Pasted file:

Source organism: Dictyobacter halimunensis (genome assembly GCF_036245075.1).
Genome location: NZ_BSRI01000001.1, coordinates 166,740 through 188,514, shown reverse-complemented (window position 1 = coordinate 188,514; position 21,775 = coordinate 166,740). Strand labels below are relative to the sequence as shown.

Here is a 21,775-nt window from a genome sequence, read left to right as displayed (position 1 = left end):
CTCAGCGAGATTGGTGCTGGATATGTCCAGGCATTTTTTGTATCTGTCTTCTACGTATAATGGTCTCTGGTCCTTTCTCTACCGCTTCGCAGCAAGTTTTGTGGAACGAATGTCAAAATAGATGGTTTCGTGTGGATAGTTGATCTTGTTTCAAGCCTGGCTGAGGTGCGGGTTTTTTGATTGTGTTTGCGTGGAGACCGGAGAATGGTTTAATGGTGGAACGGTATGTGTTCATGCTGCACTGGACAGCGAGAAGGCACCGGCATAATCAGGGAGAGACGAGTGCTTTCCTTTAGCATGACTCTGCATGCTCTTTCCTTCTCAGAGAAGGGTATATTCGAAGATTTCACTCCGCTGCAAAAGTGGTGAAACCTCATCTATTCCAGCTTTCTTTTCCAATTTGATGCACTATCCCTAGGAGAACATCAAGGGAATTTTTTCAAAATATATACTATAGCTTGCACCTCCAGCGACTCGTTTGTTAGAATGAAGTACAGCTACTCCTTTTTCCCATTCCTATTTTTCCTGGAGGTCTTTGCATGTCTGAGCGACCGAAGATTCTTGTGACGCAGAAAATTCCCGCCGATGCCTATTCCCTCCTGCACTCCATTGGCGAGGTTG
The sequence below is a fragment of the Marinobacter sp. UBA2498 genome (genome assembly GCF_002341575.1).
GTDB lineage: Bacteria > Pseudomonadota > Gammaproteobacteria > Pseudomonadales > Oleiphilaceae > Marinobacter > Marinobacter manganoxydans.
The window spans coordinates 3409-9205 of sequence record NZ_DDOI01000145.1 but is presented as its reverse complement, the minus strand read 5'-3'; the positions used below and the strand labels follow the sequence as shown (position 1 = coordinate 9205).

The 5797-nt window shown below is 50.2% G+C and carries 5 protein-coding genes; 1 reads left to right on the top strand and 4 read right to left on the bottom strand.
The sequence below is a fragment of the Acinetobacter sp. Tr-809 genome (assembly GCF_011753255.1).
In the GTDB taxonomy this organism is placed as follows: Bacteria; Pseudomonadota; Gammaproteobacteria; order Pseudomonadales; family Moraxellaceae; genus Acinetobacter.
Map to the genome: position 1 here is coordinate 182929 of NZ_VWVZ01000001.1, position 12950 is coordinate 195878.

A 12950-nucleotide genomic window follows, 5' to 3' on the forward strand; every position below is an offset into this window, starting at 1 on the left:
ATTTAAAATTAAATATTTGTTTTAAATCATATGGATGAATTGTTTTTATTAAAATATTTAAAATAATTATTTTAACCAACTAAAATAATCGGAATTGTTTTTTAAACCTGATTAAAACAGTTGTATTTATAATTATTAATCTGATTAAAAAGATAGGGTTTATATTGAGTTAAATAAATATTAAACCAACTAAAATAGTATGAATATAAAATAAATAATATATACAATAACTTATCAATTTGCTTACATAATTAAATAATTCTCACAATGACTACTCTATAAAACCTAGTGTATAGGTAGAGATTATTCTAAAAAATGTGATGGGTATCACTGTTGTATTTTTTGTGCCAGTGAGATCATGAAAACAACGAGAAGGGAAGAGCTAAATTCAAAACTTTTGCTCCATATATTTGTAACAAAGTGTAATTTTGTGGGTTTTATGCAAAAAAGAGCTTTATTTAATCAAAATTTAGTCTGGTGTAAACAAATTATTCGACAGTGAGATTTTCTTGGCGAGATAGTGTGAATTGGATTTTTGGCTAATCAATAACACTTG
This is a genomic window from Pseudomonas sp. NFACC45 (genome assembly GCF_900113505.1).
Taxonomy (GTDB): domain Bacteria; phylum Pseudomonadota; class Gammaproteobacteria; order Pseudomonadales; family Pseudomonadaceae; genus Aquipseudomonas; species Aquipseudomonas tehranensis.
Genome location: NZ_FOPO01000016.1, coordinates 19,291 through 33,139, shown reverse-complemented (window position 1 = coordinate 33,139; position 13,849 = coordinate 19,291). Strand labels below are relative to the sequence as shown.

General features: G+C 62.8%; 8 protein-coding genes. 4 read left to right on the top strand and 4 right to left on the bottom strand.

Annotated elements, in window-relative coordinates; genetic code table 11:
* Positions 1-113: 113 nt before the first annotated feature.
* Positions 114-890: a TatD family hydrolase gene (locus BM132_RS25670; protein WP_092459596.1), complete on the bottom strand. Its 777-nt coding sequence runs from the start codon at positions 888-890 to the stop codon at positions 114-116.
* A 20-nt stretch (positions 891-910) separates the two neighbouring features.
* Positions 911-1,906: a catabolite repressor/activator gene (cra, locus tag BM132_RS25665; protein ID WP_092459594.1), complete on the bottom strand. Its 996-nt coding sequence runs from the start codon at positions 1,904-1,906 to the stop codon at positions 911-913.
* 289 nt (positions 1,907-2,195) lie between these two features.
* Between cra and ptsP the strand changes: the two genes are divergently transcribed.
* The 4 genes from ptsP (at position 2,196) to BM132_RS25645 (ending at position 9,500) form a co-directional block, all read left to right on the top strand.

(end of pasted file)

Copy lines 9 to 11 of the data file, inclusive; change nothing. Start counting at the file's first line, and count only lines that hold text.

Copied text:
The sequence below is a fragment of the Acinetobacter sp. Tr-809 genome (assembly GCF_011753255.1).
In the GTDB taxonomy this organism is placed as follows: Bacteria; Pseudomonadota; Gammaproteobacteria; order Pseudomonadales; family Moraxellaceae; genus Acinetobacter.
Map to the genome: position 1 here is coordinate 182929 of NZ_VWVZ01000001.1, position 12950 is coordinate 195878.